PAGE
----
Investors still remain quite optimistic, by most recent sentiment measures. Measures such as the AAII Bull Bear Ratio, the Volatility Index (VIX), and the Put/Call Ratio are still relatively strong (see nearby chart). On Wall Street, Pessimists are your potential buyers, while Optimists are potential sellers.

We continue to suggest trading smaller and less frequently until we see contrary extremes in these measures.

Friday, April 30, 2004 | 09:33 AM | Permalink | Comments (0) | TrackBack (0)
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Barrons picks up The Future of Music

Thursday, April 29, 2004 | 06:00 PM


The increasingly hip Barron's picks up the "Future of Music: Monetize Your IP" piece here.

Way cool!

The Future of Music?


Thursday, April 29, 2004 | 06:00 PM | Permalink | Comments (0) | TrackBack (0)
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Chart of the Week: S&P500 versus Sentiment (1988 to present)

Thursday, April 29, 2004 | 04:22 PM

Investment advisors have remained extremely optimistic, despite the less than stellar market conditions since the market peaked late January. This works as a contrary indicator, because people become more bullish after buying stock - call it the pride of ownership).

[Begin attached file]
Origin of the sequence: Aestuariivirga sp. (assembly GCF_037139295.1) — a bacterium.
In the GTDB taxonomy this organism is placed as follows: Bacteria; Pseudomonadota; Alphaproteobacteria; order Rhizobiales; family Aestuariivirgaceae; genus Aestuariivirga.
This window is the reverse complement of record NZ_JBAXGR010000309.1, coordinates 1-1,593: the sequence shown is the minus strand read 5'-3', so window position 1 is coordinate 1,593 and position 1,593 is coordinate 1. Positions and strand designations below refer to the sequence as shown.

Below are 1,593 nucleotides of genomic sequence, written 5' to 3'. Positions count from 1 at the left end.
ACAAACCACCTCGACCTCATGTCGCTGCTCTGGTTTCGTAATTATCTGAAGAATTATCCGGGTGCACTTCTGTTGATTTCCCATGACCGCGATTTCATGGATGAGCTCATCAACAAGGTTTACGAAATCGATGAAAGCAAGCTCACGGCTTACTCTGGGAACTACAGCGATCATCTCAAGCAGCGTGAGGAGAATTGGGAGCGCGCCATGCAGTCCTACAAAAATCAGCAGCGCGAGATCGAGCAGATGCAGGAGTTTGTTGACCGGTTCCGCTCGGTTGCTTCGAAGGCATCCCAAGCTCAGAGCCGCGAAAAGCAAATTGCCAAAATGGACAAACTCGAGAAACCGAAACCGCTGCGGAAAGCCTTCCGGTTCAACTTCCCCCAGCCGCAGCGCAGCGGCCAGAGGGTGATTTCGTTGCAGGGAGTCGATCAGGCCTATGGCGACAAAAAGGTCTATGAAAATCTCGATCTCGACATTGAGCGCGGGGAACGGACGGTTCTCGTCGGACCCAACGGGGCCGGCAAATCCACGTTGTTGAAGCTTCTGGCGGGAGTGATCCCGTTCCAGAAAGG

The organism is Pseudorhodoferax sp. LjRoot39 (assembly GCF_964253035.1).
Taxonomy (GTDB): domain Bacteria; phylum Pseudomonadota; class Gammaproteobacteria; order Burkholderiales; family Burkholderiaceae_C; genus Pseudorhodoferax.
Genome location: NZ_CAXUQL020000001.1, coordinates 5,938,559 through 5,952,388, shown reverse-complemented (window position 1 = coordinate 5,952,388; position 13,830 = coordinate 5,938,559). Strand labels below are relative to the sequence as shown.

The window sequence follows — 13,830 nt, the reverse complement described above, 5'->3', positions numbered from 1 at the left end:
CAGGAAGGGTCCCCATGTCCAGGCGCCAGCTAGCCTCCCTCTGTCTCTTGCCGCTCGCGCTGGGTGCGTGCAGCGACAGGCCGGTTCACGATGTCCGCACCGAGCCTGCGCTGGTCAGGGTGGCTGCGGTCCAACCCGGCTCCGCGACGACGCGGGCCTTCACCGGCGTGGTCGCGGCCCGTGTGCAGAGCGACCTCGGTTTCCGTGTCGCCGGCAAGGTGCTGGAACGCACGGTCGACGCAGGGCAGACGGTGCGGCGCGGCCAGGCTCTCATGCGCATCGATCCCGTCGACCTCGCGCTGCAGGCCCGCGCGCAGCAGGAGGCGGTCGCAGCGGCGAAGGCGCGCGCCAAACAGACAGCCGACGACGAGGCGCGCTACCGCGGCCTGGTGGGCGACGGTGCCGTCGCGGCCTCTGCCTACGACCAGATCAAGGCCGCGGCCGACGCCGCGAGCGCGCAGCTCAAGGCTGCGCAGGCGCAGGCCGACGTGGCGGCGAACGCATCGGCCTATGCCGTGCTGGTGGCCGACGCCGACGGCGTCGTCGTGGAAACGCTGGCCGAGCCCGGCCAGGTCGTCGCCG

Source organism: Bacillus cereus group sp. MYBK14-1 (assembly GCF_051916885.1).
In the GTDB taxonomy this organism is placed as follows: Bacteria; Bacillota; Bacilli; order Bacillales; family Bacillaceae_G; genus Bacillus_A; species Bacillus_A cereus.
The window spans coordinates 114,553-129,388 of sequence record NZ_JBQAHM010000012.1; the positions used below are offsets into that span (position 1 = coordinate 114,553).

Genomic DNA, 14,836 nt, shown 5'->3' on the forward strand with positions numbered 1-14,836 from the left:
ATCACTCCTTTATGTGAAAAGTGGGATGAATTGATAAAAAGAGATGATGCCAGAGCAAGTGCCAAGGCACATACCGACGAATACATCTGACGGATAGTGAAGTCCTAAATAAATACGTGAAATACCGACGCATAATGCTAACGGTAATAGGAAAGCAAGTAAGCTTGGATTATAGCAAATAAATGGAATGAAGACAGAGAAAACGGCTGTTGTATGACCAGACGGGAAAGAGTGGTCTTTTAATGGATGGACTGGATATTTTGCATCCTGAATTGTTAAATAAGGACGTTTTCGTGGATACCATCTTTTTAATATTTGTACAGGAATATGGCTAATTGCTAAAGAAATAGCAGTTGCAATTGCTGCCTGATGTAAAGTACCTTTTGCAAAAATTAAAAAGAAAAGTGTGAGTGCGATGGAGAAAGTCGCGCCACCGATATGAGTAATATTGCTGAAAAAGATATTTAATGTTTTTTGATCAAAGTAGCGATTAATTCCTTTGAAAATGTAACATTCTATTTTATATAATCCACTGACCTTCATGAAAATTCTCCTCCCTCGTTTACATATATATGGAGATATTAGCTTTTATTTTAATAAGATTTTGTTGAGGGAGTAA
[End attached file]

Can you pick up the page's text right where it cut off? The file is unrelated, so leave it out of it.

S&P500 versus Sentiment (1988 to present)
Source: Chart of the Day

One can disregard overly optimistic sentiment indicators if the tape and internals are strong. They have been choppy lately, and not providing very much guidance.

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Quote of the Day:
"Regret for the things we did can be tempered by time; it is regret for the things we did not do that is inconsolable." ~ Sydney J. Harris (1917-1986)

Thursday, April 29, 2004 | 04:22 PM | Permalink | Comments (0) | TrackBack (0)
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GDP soft, Inflation rises

Thursday, April 29, 2004 | 10:11 AM


The WSJ Econ Roundup: